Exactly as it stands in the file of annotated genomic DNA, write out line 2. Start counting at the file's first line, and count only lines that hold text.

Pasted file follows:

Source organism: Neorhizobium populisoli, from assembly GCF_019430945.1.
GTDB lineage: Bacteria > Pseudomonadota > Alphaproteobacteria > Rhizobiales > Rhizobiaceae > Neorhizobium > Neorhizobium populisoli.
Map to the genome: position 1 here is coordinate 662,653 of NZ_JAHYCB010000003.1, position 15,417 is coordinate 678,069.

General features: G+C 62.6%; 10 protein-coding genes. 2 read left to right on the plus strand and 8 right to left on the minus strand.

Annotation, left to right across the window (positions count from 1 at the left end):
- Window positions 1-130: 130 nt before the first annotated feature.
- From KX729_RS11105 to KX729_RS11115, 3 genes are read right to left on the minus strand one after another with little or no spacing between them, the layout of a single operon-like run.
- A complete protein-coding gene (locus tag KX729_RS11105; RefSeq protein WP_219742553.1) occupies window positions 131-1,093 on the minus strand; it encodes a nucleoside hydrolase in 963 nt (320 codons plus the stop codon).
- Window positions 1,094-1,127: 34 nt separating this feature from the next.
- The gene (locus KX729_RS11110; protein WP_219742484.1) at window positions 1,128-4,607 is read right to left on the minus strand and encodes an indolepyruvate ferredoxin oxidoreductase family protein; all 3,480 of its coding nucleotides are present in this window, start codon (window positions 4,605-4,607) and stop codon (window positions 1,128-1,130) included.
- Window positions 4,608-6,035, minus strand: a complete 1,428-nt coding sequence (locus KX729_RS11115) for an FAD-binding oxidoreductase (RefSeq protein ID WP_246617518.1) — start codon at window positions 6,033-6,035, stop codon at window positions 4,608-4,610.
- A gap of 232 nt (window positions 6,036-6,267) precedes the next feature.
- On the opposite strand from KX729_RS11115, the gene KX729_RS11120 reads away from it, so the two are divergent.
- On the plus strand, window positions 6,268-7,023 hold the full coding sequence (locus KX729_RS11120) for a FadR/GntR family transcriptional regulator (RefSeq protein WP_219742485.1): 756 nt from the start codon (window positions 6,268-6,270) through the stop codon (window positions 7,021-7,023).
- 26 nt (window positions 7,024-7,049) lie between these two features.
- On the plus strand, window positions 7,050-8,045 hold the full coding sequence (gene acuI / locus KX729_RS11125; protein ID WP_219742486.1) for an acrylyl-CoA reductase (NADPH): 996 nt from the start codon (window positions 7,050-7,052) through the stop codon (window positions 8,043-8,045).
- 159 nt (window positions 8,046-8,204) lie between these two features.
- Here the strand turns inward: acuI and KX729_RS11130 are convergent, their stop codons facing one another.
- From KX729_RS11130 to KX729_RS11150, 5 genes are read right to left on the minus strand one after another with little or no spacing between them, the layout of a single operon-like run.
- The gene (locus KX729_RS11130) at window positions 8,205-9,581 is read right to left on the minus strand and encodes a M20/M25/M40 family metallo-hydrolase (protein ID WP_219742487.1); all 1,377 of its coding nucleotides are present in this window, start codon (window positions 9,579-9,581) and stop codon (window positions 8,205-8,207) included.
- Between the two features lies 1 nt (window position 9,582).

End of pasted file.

GTDB lineage: Bacteria > Pseudomonadota > Alphaproteobacteria > Rhizobiales > Rhizobiaceae > Neorhizobium > Neorhizobium populisoli.